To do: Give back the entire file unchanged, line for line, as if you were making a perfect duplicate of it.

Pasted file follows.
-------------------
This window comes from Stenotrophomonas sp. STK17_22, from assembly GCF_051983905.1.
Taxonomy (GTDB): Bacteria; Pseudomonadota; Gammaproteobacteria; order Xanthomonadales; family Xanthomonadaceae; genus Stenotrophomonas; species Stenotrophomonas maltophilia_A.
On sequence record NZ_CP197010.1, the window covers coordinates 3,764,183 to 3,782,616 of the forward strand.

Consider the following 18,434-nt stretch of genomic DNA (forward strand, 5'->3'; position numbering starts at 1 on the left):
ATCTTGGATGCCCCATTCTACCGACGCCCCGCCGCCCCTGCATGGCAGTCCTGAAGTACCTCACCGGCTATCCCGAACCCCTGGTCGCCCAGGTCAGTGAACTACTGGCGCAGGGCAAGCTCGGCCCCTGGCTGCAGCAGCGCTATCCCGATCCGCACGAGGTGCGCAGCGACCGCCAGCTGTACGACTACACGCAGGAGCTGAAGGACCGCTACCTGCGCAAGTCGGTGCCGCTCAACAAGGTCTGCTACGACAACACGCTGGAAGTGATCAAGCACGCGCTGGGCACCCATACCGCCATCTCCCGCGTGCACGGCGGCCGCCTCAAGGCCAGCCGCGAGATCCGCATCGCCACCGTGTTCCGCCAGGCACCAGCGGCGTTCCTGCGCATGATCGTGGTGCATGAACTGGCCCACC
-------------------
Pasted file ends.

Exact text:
This window comes from Stenotrophomonas sp. STK17_22, from assembly GCF_051983905.1.
Taxonomy (GTDB): Bacteria; Pseudomonadota; Gammaproteobacteria; order Xanthomonadales; family Xanthomonadaceae; genus Stenotrophomonas; species Stenotrophomonas maltophilia_A.
On sequence record NZ_CP197010.1, the window covers coordinates 3,764,183 to 3,782,616 of the forward strand.

Consider the following 18,434-nt stretch of genomic DNA (forward strand, 5'->3'; position numbering starts at 1 on the left):
ATCTTGGATGCCCCATTCTACCGACGCCCCGCCGCCCCTGCATGGCAGTCCTGAAGTACCTCACCGGCTATCCCGAACCCCTGGTCGCCCAGGTCAGTGAACTACTGGCGCAGGGCAAGCTCGGCCCCTGGCTGCAGCAGCGCTATCCCGATCCGCACGAGGTGCGCAGCGACCGCCAGCTGTACGACTACACGCAGGAGCTGAAGGACCGCTACCTGCGCAAGTCGGTGCCGCTCAACAAGGTCTGCTACGACAACACGCTGGAAGTGATCAAGCACGCGCTGGGCACCCATACCGCCATCTCCCGCGTGCACGGCGGCCGCCTCAAGGCCAGCCGCGAGATCCGCATCGCCACCGTGTTCCGCCAGGCACCAGCGGCGTTCCTGCGCATGATCGTGGTGCATGAACTGGCCCACC